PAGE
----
Novel Nephrology

Merriam-Webster’s online dictionary defines the adjective “novel” as

  1. new and not resembling something formerly known or used, or
  2. original or striking, especially in conception or style.

Both definitions apply to the topics covered in this special section, which include noninvasive or minimally invasive diagnostic techniques as well as new interventions to treat disease, all of which can be performed by nephrologists.

Ambulatory blood pressure monitoring is sufficiently new that many insurers authorize payment only for the “exclusion of white coat hypertension.” Jones eloquently discusses the role of ambulatory blood pressure monitoring in white coat hypertension and its opposite, masked hypertension, and the significance of the nocturnal “dip” in blood pressure with regard to long-term prognosis and end organ damage. This noninvasive technique can help predict which type I diabetic patients are at risk for kidney disease and which patients need to be monitored for left ventricular hypertrophy.

Gosmanova and O’Neill discuss the benefits of renal ultrasonography performed by nephrologists to both the patient and the practice of nephrology. Nephrologist-performed ultrasonography is convenient and provides that “clinical correlation recommended” routinely by interpreting radiologists, thus improving patient care. Equipment costs are relatively low, training and certification are available, and it’s fun!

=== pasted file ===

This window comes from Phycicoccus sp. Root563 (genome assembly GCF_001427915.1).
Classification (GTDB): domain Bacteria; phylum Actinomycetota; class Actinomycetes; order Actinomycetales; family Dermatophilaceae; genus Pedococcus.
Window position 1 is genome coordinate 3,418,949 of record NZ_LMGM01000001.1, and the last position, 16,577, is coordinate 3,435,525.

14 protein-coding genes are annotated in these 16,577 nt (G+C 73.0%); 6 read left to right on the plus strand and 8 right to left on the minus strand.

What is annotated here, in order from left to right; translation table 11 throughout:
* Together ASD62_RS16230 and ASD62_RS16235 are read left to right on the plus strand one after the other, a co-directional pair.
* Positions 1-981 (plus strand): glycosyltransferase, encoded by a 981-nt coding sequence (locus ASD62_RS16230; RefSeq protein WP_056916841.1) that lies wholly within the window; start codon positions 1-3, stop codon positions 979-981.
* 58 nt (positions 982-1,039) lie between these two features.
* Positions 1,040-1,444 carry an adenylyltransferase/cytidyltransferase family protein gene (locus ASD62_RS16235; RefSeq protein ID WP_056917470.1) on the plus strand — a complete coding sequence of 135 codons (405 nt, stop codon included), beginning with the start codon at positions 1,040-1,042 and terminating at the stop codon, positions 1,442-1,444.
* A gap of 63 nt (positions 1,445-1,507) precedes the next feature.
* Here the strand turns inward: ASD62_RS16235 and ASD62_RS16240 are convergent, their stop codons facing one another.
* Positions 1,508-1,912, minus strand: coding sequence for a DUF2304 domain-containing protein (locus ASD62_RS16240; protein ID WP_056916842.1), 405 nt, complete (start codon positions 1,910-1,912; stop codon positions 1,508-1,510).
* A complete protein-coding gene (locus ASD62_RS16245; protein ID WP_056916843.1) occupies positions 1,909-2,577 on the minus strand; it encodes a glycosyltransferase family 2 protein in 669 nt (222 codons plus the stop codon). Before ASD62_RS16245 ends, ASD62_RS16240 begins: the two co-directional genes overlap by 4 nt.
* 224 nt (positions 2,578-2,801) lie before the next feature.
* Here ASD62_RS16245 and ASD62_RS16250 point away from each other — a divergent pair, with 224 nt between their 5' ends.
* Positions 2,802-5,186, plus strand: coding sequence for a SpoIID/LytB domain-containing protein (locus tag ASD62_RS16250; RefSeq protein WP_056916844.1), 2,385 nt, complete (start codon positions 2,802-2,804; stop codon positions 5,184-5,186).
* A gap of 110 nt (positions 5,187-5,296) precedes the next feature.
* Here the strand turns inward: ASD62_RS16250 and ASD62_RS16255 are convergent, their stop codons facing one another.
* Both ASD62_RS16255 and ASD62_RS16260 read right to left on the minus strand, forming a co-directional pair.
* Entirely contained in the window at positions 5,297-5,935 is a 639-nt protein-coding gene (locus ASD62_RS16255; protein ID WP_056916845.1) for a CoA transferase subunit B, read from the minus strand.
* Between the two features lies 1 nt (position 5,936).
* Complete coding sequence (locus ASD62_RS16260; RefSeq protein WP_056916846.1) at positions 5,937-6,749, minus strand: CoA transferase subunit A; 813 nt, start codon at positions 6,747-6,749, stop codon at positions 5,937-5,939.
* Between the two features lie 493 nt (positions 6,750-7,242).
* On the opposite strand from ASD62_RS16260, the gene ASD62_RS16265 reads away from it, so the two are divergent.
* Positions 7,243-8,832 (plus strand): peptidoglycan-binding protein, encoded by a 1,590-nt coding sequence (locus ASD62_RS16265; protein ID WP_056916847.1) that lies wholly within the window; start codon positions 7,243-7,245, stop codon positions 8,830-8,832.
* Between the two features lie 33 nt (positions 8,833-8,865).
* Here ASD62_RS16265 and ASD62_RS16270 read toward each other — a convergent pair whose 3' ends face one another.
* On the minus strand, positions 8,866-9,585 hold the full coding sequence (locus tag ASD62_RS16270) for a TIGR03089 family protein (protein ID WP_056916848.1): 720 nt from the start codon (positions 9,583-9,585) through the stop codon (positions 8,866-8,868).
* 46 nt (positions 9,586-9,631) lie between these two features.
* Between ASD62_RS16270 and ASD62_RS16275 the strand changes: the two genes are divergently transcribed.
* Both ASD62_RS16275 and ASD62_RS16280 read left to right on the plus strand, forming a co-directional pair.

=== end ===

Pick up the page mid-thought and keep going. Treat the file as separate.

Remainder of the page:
Vats explains how molecular diagnostics can elucidate the pathophysiology of genetic kidney diseases, specifically nephrotic syndrome and cystic kidney disease. Rapid and specific diagnosis of viral transplant infections using quantitative PCR assays is already improving patient care, and genetic advances may lead to personalized care and point-of-contact diagnosis in the future.

Sherbotie delivers a brief but comprehensive review of continuous renal replacement therapies, including which systems can be used for pediatric patients or therapeutic plasma exchange.

Since 2000, the American Society of Diagnostic and Interventional Nephrology (ASDIN) has worked to establish best coding practices and a comprehensive coding manual for dialysis and vascular access procedures. Pflederer outlines how the ASDIN has worked to improve the quality of care that patients receive related to vascular access, peritoneal dialysis access, and ultrasonography. He also discusses ASDIN’s Procedure Outcomes Registry, an Internet database that is also available to nonmembers. Procedural certification is available through the ASDIN.

While not yet standard of care, each of these novel techniques is likely to rapidly become “best practice.” A common theme is the issue of cost and reimbursement by third party payers. Costs will need to be weighed against long-term benefits as our nation’s health care programs evolve. We’ve made considerable progress since Kolff constructed the prototypical dialysis machine from sausage casings and an automobile water pump during World War II. The techniques discussed in this section suggest that the best is yet to come. It’s an exciting time to be a nephrologist.